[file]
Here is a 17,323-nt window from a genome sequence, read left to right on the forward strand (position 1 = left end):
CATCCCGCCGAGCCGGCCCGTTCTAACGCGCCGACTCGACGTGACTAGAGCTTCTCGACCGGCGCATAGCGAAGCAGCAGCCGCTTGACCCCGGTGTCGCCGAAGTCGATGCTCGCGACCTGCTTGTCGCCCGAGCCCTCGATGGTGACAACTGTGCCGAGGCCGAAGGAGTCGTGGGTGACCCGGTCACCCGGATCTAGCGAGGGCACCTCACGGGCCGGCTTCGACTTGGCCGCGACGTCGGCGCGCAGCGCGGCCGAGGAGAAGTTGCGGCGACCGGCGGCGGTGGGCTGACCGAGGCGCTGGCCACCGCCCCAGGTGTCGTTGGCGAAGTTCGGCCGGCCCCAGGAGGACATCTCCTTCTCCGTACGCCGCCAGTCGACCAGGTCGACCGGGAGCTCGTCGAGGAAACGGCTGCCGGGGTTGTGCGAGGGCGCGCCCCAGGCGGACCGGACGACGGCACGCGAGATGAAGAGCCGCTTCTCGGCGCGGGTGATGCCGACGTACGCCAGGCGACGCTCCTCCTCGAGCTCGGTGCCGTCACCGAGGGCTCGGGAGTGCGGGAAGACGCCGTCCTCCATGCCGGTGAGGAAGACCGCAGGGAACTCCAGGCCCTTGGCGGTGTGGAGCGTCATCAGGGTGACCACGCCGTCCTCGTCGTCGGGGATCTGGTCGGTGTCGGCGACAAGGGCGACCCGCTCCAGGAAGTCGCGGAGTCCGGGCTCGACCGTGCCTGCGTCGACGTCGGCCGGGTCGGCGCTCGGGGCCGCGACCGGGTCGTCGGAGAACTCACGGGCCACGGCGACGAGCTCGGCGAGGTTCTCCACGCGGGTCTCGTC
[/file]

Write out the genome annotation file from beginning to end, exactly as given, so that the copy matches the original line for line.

Here is a 17,323-nt window from a genome sequence, read left to right on the forward strand (position 1 = left end):
CATCCCGCCGAGCCGGCCCGTTCTAACGCGCCGACTCGACGTGACTAGAGCTTCTCGACCGGCGCATAGCGAAGCAGCAGCCGCTTGACCCCGGTGTCGCCGAAGTCGATGCTCGCGACCTGCTTGTCGCCCGAGCCCTCGATGGTGACAACTGTGCCGAGGCCGAAGGAGTCGTGGGTGACCCGGTCACCCGGATCTAGCGAGGGCACCTCACGGGCCGGCTTCGACTTGGCCGCGACGTCGGCGCGCAGCGCGGCCGAGGAGAAGTTGCGGCGACCGGCGGCGGTGGGCTGACCGAGGCGCTGGCCACCGCCCCAGGTGTCGTTGGCGAAGTTCGGCCGGCCCCAGGAGGACATCTCCTTCTCCGTACGCCGCCAGTCGACCAGGTCGACCGGGAGCTCGTCGAGGAAACGGCTGCCGGGGTTGTGCGAGGGCGCGCCCCAGGCGGACCGGACGACGGCACGCGAGATGAAGAGCCGCTTCTCGGCGCGGGTGATGCCGACGTACGCCAGGCGACGCTCCTCCTCGAGCTCGGTGCCGTCACCGAGGGCTCGGGAGTGCGGGAAGACGCCGTCCTCCATGCCGGTGAGGAAGACCGCAGGGAACTCCAGGCCCTTGGCGGTGTGGAGCGTCATCAGGGTGACCACGCCGTCCTCGTCGTCGGGGATCTGGTCGGTGTCGGCGACAAGGGCGACCCGCTCCAGGAAGTCGCGGAGTCCGGGCTCGACCGTGCCTGCGTCGACGTCGGCCGGGTCGGCGCTCGGGGCCGCGACCGGGTCGTCGGAGAACTCACGGGCCACGGCGACGAGCTCGGCGAGGTTCTCCACGCGGGTCTCGTC